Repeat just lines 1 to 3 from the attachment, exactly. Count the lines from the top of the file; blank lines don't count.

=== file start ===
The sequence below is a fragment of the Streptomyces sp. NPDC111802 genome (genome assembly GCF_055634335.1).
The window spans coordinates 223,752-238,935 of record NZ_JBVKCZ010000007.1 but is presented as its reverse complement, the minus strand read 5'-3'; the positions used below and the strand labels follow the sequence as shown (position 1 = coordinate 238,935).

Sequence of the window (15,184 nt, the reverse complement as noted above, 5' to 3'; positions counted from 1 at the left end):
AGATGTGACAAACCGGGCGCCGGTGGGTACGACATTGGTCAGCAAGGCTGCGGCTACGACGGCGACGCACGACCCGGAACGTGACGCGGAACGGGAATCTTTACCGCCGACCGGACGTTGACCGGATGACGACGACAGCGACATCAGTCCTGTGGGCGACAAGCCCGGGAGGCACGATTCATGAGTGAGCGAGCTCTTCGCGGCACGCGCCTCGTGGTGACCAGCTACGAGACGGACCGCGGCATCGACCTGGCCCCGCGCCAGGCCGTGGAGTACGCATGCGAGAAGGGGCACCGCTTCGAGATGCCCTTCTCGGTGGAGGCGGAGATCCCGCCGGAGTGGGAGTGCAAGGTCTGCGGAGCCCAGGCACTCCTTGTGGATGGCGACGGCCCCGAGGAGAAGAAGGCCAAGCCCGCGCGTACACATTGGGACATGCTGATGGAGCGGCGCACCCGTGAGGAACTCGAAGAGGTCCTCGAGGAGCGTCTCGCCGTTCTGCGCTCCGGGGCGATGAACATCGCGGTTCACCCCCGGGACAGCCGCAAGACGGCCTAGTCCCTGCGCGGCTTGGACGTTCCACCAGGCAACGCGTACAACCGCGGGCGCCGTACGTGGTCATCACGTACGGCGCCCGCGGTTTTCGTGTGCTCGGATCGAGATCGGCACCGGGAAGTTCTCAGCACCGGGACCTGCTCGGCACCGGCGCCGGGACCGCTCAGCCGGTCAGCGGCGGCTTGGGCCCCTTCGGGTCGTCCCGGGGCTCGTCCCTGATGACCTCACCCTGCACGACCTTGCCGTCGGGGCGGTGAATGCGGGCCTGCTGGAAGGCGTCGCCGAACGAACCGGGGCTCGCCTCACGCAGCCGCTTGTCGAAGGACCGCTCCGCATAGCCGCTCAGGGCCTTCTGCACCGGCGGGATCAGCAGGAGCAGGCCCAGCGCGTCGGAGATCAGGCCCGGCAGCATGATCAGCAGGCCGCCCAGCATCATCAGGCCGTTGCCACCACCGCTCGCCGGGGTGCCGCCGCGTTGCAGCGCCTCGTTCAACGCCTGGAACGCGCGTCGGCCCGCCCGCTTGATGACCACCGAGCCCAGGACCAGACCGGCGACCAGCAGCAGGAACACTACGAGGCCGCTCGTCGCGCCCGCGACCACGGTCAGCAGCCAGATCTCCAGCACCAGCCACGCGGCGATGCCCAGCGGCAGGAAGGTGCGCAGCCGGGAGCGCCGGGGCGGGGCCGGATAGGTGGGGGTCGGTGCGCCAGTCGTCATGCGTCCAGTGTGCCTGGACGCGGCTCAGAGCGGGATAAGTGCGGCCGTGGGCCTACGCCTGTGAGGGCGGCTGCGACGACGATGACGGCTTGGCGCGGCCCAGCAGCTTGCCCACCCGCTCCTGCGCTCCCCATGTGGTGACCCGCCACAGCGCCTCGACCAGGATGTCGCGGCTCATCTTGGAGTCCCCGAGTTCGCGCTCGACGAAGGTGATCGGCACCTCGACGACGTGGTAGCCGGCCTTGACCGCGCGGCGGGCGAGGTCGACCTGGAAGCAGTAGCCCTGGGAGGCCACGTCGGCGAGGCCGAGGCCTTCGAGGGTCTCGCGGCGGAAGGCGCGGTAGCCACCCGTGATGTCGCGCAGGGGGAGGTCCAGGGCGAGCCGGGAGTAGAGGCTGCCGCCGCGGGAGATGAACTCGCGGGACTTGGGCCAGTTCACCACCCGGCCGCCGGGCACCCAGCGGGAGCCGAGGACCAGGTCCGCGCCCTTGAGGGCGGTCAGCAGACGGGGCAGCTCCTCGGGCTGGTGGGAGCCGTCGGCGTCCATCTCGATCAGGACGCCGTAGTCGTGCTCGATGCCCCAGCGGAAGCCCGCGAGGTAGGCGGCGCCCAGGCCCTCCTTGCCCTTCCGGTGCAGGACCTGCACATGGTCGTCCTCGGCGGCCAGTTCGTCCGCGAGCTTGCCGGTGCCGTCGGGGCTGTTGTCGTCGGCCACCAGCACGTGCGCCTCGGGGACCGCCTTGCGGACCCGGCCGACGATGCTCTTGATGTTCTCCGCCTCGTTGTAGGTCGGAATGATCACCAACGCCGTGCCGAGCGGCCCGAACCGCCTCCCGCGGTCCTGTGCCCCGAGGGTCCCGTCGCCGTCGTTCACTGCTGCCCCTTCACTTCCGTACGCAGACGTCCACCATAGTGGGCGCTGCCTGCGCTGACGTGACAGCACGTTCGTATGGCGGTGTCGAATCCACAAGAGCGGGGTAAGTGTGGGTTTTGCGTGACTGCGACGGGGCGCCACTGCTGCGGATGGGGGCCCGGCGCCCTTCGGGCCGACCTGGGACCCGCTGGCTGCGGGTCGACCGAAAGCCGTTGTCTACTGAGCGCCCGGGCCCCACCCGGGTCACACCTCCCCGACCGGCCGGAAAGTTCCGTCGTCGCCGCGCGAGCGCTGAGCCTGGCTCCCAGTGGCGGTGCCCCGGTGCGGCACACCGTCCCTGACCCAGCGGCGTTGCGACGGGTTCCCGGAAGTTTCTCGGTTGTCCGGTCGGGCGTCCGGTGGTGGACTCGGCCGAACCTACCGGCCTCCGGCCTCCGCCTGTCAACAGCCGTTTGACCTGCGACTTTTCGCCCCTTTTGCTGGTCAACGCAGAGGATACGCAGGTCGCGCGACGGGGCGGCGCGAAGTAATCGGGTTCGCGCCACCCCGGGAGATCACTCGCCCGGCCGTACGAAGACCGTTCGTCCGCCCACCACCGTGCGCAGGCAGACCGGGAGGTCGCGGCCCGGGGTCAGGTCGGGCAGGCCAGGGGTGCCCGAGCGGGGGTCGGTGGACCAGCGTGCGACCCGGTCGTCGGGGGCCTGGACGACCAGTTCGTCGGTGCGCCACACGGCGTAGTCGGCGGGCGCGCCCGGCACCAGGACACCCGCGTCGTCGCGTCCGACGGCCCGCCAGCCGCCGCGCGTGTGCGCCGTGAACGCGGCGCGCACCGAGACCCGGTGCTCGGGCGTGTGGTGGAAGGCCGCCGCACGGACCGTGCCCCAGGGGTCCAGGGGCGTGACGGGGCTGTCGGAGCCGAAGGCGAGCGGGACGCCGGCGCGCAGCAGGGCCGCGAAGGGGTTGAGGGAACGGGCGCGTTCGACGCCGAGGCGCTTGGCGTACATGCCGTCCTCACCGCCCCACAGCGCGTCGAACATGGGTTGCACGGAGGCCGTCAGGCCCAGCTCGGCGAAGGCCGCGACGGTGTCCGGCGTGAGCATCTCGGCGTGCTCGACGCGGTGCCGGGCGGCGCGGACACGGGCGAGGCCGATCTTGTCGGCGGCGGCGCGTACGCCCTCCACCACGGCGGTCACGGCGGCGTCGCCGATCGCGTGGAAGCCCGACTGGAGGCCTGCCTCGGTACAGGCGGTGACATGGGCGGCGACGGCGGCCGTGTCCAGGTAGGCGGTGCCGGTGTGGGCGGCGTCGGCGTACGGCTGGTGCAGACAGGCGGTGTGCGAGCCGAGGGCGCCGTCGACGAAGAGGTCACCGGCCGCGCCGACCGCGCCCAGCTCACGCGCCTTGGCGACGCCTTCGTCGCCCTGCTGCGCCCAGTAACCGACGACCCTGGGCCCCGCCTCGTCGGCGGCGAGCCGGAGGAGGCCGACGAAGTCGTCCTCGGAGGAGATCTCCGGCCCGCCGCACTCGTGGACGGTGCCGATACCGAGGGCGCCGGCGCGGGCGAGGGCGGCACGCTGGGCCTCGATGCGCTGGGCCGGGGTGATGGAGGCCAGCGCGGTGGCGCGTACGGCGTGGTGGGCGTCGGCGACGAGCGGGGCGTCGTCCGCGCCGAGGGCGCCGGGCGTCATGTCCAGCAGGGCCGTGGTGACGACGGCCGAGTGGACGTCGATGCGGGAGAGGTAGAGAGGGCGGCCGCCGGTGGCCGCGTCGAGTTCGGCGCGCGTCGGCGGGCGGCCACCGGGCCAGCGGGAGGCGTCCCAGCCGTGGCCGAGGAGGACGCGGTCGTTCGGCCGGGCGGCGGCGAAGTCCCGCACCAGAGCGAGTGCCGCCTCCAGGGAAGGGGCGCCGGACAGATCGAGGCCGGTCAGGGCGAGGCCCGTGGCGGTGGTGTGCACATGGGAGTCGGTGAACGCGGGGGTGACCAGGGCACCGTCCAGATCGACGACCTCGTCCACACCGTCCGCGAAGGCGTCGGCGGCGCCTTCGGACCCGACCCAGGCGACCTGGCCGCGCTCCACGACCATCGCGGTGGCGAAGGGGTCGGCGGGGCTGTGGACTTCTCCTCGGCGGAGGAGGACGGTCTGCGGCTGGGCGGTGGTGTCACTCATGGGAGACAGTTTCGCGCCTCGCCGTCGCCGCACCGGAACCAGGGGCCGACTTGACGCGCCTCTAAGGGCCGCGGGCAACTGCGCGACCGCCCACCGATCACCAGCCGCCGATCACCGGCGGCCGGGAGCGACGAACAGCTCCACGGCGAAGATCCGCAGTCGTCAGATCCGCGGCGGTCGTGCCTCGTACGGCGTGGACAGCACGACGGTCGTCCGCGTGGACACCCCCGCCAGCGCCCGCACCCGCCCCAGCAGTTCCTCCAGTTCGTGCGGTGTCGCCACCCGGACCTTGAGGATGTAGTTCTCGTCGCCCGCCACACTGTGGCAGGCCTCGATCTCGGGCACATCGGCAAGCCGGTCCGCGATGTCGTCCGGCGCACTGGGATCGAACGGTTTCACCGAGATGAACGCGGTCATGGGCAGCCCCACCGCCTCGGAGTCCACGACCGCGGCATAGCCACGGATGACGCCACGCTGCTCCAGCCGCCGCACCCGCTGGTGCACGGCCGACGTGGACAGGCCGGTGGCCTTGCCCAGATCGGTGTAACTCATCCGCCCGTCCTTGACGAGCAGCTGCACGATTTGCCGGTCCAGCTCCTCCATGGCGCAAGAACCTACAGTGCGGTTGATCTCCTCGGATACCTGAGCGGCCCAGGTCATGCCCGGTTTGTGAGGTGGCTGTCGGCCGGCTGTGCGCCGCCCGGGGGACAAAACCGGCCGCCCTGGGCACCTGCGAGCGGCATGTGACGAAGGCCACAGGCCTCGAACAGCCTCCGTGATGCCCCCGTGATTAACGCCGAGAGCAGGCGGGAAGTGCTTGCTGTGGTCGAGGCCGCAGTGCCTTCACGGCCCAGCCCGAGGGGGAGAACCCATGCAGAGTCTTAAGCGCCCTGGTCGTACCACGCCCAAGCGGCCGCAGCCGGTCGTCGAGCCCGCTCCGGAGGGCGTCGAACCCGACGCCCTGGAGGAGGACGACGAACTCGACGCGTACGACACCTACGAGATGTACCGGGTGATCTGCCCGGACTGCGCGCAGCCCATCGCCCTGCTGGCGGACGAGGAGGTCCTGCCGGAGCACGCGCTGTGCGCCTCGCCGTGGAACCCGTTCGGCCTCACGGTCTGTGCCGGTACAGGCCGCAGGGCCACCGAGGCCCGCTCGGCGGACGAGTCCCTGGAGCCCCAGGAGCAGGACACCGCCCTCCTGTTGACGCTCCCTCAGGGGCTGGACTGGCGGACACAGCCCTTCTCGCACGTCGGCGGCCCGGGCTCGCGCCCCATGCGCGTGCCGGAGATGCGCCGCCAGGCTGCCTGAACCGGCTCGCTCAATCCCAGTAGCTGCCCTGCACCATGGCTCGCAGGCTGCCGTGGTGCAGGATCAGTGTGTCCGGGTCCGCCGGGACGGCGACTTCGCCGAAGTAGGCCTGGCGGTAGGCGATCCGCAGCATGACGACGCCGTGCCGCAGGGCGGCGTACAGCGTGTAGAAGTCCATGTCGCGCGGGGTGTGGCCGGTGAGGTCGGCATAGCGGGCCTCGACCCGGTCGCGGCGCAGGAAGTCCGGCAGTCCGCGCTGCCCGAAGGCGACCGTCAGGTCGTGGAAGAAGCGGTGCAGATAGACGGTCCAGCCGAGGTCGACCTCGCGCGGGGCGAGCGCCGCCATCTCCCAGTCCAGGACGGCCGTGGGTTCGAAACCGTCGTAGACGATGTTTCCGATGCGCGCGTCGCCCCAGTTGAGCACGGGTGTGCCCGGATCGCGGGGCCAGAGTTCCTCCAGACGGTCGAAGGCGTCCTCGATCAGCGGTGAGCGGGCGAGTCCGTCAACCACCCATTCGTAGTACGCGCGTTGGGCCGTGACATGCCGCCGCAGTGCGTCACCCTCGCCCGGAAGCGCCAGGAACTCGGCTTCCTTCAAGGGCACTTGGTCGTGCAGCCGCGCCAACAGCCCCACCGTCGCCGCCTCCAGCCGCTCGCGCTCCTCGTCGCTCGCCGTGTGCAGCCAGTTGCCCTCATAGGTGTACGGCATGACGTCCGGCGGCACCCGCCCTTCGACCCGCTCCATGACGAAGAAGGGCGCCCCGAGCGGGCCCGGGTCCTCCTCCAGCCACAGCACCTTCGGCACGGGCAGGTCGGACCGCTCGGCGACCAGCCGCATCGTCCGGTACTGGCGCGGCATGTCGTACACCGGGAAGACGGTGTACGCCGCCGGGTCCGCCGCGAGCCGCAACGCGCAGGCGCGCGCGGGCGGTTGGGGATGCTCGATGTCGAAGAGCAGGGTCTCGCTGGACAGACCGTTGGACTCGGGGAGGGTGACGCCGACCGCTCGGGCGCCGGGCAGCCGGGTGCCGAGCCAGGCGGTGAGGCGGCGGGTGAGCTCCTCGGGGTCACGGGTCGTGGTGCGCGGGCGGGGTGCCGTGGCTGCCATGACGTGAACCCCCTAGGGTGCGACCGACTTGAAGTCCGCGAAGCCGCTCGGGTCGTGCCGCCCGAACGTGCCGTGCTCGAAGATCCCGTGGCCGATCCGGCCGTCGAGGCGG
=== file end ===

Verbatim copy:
The sequence below is a fragment of the Streptomyces sp. NPDC111802 genome (genome assembly GCF_055634335.1).
The window spans coordinates 223,752-238,935 of record NZ_JBVKCZ010000007.1 but is presented as its reverse complement, the minus strand read 5'-3'; the positions used below and the strand labels follow the sequence as shown (position 1 = coordinate 238,935).

Sequence of the window (15,184 nt, the reverse complement as noted above, 5' to 3'; positions counted from 1 at the left end):